FIG. 6 is a graph showing a calibration curve obtained in Example 7, wherein α-amylase activity (Somogyi unit/dl) is taken along the abscissa axis and a fluorescence intensity is taken along the ordinate axis.

DESCRIPTION OF THE PREFERRED EMBODIMENTS

The oligosaccharide derivative of this invention is represented by the formula: ##STR7## wherein n is an integer of 2 to 5; R1 is a pyridylamino group such as a 2-pyridylamino group or a 3-pyridylamino group, an anilino group or a substituted anilino group such as a methylanilino group, a hydroxyanilino group, a carboxyphenylamino group, or the like, a lower alkylamino group preferably having 1 to 4 carbon atoms such as a methylamino group, an ethylamino group, a propylamino group, or the like, a carboxymethoxy (--OCH2 COOH) group or a salt (an alkali metal (e.g. Na, K, Li, etc) salt or an ammonium salt) thereof; and R2 is a group of the formula: ##STR8## wherein R3 through R6 are independently hydrogen, a lower alkyl group preferably having 1 to 4 carbon atoms, a lower alkoxy group preferably having 1 to 4 carbon atoms, a nitro group, a carboxyl group, a sulfone group or a halogen such as F, Cl, Br, or I; R7 is hydrogen, a lower alkoxy group preferably having 1 to 4 carbon atoms, a halogen such as F, Cl, Br or I, or a nitro group; R8 is hydrogen or a methyl group; and R9 is hydrogen or a halogen such as F, Cl, Br, or I.

The substituent of the formula (IV) and --O-- form a substituted phenoxy group which is bonded to the reducing end of the oligosaccharide and is able to be hydrolyzed by the action of glucoamylase, α-glucosidase or β-glucosidase. After the hydrolysis, the resulting product should have an absorption in a visible light range such as nitrophenols, or can produce a dye by coupling with a coupler by an action of an oxidase such as catechol oxidase, laccase, tyrosinase or monophenol oxidase, or can produce a dye by coupling with a coupler by an oxidant. Examples of the group of the formula (IV) are a p-nitrophenyl group, a m-nitrophenyl group, an o-chlorophenyl group, a p-chlorophenyl group, a 2,6-dichlorophenyl group, an o-methoxyphenyl group, a p-methoxyphenyl group, an o-methylphenyl group, an o-carboxyphenyl group, an o-sulfophenyl group, etc.

The group of the formula (V) forms together with --O-- an umbelliferyl group or 4-methylumbelliferyl group.

The group of the formula (VI) forms together with --O-- an indoxyl group.

Among oligosaccharide derivatives of the formula (III), the following compounds are preferable: ##STR9##

In the above formulae, G is a glucose unit, PNP is a p-nitrophenoxy group, OCP is an o-chlorophenoxy group, MUF is a 4-methylumbelliferyl group, PCP is a p-chlorophenoxy group, OMP is an o-methoxyphenoxy group, and IND is an indoxyl group.

The oligosaccharide derivative of the formula (III) can be synthesized by using as a starting material a polysaccharide such as dextrin, amylose, or the like as follows.

SYNTHESIS EXAMPLE 1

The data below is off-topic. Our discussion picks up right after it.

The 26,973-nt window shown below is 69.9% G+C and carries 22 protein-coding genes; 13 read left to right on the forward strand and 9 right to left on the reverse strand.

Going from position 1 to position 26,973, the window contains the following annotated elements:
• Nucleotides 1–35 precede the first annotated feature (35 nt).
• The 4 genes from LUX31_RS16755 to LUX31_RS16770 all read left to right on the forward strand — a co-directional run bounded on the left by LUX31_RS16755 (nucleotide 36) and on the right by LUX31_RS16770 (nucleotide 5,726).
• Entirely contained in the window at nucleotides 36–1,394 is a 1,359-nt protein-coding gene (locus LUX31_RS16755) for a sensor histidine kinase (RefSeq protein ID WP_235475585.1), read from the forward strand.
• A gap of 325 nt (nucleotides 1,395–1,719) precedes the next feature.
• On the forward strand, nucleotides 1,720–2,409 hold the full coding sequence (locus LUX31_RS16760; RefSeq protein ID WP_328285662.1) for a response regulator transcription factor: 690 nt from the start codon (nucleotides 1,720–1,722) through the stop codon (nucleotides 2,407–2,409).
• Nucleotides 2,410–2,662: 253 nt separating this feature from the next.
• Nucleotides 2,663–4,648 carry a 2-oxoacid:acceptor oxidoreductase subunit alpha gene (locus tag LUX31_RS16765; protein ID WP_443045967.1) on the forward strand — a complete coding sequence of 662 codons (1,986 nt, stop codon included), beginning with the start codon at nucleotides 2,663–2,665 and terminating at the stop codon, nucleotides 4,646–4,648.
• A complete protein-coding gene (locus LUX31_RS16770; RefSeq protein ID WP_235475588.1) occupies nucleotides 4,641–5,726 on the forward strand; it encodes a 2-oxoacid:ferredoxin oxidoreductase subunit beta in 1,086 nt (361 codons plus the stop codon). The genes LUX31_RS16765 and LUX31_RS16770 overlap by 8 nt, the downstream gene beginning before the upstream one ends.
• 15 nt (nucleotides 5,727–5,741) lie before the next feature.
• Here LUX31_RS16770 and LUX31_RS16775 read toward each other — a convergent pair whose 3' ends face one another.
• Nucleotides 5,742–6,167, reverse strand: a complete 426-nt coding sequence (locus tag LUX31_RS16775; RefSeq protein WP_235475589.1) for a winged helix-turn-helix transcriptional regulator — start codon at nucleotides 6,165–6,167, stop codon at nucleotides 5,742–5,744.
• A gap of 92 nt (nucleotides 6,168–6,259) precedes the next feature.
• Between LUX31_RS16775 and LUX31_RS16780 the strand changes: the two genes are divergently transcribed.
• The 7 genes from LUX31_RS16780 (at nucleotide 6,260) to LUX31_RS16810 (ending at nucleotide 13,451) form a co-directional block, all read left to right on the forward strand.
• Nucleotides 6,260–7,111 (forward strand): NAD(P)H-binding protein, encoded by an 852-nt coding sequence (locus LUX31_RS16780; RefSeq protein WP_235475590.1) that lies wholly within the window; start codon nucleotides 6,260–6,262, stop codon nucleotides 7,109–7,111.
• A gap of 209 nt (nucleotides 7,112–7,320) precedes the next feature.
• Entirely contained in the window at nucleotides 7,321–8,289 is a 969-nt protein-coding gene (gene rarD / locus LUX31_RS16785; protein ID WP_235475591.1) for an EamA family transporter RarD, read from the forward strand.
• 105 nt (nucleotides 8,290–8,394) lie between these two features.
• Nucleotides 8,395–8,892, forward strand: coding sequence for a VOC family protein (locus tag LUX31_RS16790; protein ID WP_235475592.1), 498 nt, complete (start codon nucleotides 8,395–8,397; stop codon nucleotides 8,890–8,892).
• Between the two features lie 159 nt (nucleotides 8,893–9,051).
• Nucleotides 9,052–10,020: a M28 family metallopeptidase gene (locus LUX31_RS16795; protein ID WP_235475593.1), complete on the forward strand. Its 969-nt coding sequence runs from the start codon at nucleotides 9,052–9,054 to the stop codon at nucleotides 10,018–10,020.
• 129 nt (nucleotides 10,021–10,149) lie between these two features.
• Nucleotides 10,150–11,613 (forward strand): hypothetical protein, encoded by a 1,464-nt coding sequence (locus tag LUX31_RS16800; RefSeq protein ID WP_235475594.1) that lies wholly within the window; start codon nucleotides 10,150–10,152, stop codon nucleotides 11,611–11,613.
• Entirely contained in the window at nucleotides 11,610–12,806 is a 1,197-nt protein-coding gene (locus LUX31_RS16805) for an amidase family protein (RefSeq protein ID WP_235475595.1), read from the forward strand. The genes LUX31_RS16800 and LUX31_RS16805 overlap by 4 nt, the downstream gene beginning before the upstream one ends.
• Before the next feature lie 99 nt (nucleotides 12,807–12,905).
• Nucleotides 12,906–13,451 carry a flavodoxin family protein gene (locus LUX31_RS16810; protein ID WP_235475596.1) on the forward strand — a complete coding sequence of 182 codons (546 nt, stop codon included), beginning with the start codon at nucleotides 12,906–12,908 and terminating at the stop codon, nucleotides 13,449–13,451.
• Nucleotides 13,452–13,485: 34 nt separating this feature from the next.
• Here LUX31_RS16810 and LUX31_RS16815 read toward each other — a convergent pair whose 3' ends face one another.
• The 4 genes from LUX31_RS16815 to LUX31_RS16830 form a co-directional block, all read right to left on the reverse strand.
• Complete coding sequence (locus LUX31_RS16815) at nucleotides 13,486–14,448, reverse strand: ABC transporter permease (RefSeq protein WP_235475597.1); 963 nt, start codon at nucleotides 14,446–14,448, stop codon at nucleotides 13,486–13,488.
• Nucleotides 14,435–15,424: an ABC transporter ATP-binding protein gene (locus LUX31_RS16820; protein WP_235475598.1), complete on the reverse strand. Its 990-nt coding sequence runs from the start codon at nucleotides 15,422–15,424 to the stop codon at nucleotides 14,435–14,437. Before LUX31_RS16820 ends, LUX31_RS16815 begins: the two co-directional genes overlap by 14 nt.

(1) An oligosaccharide derivative wherein the primary alcohol residue at the 6-position of non-reducing end glucose is replaced by a 2-pyridylamino group is synthesized according to the process disclosed in J. Biochemistory, vol. 93, p. 1055 (1983).

That is, the primary alcohol at the 6-position of glucose residue of dextrin is partially oxidized with dimethyl sulfoxide and N,N'-dicyclohexylcarbodiimide, reacted with 2-aminopyridine to form a Schiff's base, followed by reduction with cyanoborohydride to yield dextrin introducing a 2-aminopyridyl group thereinto. The resulting product is reacted with a liquefied type α-amylase derived from the bacillus genus and glucoamylase to give a mixed oligosaccharide derivatives introducing a 2-pyridylamino group into the non-reducing end glucose. After denaturing the added α-amylase and glucoamylase with heating at 100 C. for 10 minutes, insoluble materials are removed by filtration. The filtrate is purified by ion exchange column chromatography to give a fraction of O-b-deoxy-6-[(2-pyridyl)amino]-α-D-glucopyranosyl-(1→4)-O-.alpha.-D-glucopyranosyl-(1→4)-O-α-D-glucopyranosyl-(1→4)-O-α-D-glucopyranosyl-(1→4)-O-α-D-glucopyranosyl-(1.fwdarw.4)-D-glucopyranose (FG 6) of the formula: ##STR10## wherein G is a glucose unit.

(2) To the resulting product, p-nitrophenyl-α-D-glucoside, o-chlorophenyl-α-D-glucoside, or 4-methyl-umbelliferyl-α-D-glucoside or indoxyl-α-D-glucoside, and cyclomaltodextrin-glucanotransferase (E.C. 2.4.1.19) derived from the bacillus genus are added and reacted. This reaction can be shown as follows: ##STR11## wherein G is a glucose unit; PNP is a p-nitrophenoxy group; OCP is an o-chlorophenoxy group; MUF is a 4-methylumbelliferyl group, and IND is an indoxy group. Purification of the reaction solution by gel filtration gives the desired product: ##STR12## i.e., O-6-deoxy-6-[(2-pyridyl)amino]-α-D-glucopyranosyl-(1→4)-O-α-D-glucopyranosyl-(1→4)-O-α-D-glucopyranosyl-(1→4)-O-α-D-glucopyranosyl-(1→4)-p-nitrophenylglucopyranose (FG5PNP) (or . . . -o-chlorophenylglucopyranose (FG50CP), or . . . -4-methylumbelliferylglucopyranose (FG5MUF), or . . . -indoxylglucopyranose (FG5IND)).

SYNTHESIS EXAMPLE 2